Fox's K.T. McFarland claimed that no additional forces were sent to help Americans at the diplomatic compound in Benghazi, Libya, while it was attacked and claimed that this was "probably a political decision." But before McFarland made her claims on Fox, State Department officials had already said that when agents in the compound requested aid during the attack, additional forces from both Benghazi and Tripoli responded.
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State Dept.: After Compound Sounded Alarm, Additional Security Forces Mobilized In Benghazi And Tripoli
AP: Agents At Benghazi Compound Alerted Authorities In Benghazi, Tripoli, And Washington To The Attack. In an October 9 conference call, a group of State Department officials reportedly told media outlets that additional forces came to the aid of the Benghazi compound as it was attacked. The Associated Press reported that in a control center at the compound, "agents watched on cameras as a large group of armed men flowed into the compound. They immediately sounded the alarm and made telephone calls to the embassy in Tripoli, officials in Washington, the Libyan authorities and the U.S. quick reaction force located at a second compound a little over a mile away." [Associated Press, 10/10/12]
AP: Six-Member Quick Reaction Team And 60 Libyan Militiamen In Benghazi Responded. The AP reported that a "six-member quick reaction security team arrived on the scene from its compound across town, the officials said. About 60 Libyan militiamen accompanied the team, and it again tried to secure a perimeter around [Ambassador Chris] Stevens' building, taking turns searching inside." [Associated Press, 10/10/12]
AP: Reinforcements From Embassy In Tripoli Arrived The Same Night. The quick-response team returned to its compound across town and the same night, a "team of reinforcements from the U.S. Embassy in Tripoli arrived on a chartered aircraft at the Benghazi airport and reached the security compound," the AP explained. [Associated Press, 10/10/12]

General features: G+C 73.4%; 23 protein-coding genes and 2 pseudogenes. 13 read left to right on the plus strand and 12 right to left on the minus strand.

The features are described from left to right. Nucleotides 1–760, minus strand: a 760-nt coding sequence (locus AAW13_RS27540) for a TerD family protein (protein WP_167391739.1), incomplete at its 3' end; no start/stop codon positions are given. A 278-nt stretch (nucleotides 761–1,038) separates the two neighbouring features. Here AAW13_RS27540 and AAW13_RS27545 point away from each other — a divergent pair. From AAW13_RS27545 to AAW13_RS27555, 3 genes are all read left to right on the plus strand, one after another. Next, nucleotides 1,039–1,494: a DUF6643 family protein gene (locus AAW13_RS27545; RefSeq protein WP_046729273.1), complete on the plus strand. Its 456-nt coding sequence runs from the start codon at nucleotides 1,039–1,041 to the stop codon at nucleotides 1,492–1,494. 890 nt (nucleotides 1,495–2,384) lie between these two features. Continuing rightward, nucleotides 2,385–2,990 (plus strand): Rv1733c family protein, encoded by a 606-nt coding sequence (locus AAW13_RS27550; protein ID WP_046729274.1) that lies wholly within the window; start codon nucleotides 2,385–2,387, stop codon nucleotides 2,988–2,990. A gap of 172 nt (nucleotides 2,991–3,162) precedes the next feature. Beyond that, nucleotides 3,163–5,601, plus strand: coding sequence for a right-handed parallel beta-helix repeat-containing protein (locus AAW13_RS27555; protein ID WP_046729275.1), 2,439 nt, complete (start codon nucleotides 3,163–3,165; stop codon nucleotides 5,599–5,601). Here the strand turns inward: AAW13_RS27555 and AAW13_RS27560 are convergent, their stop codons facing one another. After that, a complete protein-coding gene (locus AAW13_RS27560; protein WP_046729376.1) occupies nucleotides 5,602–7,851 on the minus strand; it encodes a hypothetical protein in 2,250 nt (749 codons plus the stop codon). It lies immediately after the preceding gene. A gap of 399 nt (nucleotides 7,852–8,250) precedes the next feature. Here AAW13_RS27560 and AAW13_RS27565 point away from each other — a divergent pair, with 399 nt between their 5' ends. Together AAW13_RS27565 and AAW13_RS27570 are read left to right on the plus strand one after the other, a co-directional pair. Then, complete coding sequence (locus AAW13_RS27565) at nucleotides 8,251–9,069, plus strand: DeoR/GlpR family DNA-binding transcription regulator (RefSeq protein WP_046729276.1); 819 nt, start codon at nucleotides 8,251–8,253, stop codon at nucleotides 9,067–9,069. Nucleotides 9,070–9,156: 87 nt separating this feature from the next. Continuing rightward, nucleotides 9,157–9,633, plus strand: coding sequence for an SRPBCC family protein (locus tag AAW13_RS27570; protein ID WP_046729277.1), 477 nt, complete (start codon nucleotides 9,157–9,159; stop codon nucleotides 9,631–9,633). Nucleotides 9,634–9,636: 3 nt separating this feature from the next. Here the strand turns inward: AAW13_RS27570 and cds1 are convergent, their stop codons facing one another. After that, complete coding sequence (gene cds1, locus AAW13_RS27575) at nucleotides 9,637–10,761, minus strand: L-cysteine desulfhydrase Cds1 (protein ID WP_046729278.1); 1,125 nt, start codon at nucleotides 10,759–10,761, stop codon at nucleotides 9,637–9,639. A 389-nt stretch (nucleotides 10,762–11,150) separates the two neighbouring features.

Yet McFarland Claims That No Additional Security Was Requested And That It Was "Probably A Political Decision"
McFarland Claimed That "Nobody" Sent Security From Benghazi Or Tripoli To Aid Compound During Attack. Appearing on the October 10 edition of America Live, Fox News national security analyst K.T. McFarland expressed outrage that no additional security forces came to the aid of the U.S. consulate in Benghazi when it was under attack:
McFARLAND: Something that nobody has asked yet, that I want to hear the answer to. OK, I understand they didn't provide adequate security. But once that attack was going down, they knew it was happening. They did not know how long it would last, what the result would be. Would Americans be killed? Would they be captured? Would they be held hostage? Why did nobody try to send other security guards that were -- security that was in Benghazi. There was security in Tripoli. We had forces in Sicily. Why did no one try to -- as that attack was going down, go find out what was going on and see if they could be useful to protect Americans? So, that's a whole second line of unanswered questions. [Fox News, America Live, 10/10/12]
McFarland: "It Was Probably A Political Decision Not To Rescue Them." McFarland later claimed the supposed absence of aid to the consulate was "probably" politically motivated. From America Live:
ALISYN CAMEROTA (guest host): K.T., who is responsible for answering all of these questions?
McFARLAND: Well, that's the question you want to know. I mean, here's what's happened is, bad stuff happened, all right? So what is the administration doing? They're throwing a lot of dust up in the air to try to make sure you're not sure quite what happened, who to blame. Is it the movie's fault? Is it the intelligence community? Is it the security? Is it the State Department diplomats? We don't know the answers to that. I've got a guess that it's something that was a political decision. And not only a political decision not to give them the kind of security they wanted, but it was probably a political decision not to rescue them. And finally, is it a political decision to try to put a lot of blue smoke and mirrors in front of everybody so they don't know what really happened, and they won't know what really happened until after the election? [Fox News, America Live, 10/10/12]